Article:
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PENSION REFORM IN BULGARIA – STAGES, GROUNDS AND PHYLOSOPHY Dr. Hassan Ademov Chairman of the Labor and Social Policy Commission of Bulgarian Parliament. PENSION REFORM IN BULGARIA: STAGES. STAGE OF CAUTIOUS PARTIAL REFORMS ( BACKGROUND TO RADICAL REFORMS ) – 1990 – 1999

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PENSION REFORM IN BULGARIA – STAGES, GROUNDS AND PHYLOSOPHY Dr. Hassan AdemovChairman of the Labor and Social Policy Commission of Bulgarian Parliament

pension reform in bulgaria stages
PENSION REFORM IN BULGARIA: STAGES
  • STAGE OF CAUTIOUS PARTIAL REFORMS (BACKGROUND TO RADICAL REFORMS) – 1990 – 1999
  • STAGE OF RADICAL REFORMS PER SE – 1999 – 2010
  • STAGE OF PROMOTING IDEAS FOR REVISION OR RADICALIZATION OF THE REFORM – 2003 - ?
pension reform background
PENSION REFORM: BACKGROUND
  • 1990 – 1991 – Generous early retirement schemes;
  • 1992 – updating pensions and discussing reform possibilities, incl. implementation of the Chilean model;
  • 1993 – 1994 – “White Book” – reforms in the public pension provision system;
  • 1994 – Introduction of voluntary pension provision based on the fully funded principle – without regulation;
  • 1996 – Autonomous pension provision funds and social security institution (NSSI) managed based on the tripartite principle;
  • 1996 – Pension rate is linked to the social security contribution throughout active life.
radical pension reform motives
RADICAL PENSION REFORM: MOTIVES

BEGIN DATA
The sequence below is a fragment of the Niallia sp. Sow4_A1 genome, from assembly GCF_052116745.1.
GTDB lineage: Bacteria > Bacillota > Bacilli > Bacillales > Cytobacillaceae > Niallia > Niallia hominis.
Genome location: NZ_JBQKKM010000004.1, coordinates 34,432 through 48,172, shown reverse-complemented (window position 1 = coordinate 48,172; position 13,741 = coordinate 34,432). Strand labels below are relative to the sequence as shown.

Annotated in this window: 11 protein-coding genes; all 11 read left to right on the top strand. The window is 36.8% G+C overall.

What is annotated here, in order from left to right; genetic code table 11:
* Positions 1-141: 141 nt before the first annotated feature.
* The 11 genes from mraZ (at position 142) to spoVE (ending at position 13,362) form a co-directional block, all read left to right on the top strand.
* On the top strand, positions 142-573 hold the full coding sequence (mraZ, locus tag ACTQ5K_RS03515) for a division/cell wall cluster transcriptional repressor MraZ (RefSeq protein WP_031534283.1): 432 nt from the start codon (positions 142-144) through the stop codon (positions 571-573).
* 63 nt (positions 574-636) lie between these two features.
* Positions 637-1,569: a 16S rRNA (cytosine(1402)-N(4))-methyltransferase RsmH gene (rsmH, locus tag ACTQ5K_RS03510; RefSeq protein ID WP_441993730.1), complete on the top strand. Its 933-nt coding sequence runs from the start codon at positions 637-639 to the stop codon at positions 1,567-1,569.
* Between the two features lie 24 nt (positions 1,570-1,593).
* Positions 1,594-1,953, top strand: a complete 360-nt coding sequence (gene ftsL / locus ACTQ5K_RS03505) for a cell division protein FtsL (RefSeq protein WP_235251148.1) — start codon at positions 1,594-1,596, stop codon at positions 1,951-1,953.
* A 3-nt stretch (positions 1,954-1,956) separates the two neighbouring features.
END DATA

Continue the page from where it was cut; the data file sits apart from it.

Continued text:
• Low and almost flat pension size – income replacement rate of 25 – 27 per cent;
  • Increasing social contributions/ decreasing collection rates;
  • Low motivation for participation in the public social security system and escape in the shadow economy;
  • Growing future liabilities and estimated enormous financial deficits.
grounds for successful pension reform
GROUNDS FOR SUCCESSFUL PENSION REFORM
  • Political will and commitment backed with widest possible support.
  • Favorable macro-economic environment.
  • Favorable social environment.
  • Institutional capacity, incl. developed IT and communication systems. Actuarial team.
  • Bridge between the academia and reformers.
  • Technical and financial support from international institutions.
  • ActivePR.
pension reform philosophy
PENSION REFORM: PHILOSOPHY

Based on the World Bank’s concept for a multipillar social protection system taking into consideration the national traditions and specifics:

  • Preserving the core role of the solidarity pension system while changing its parameters;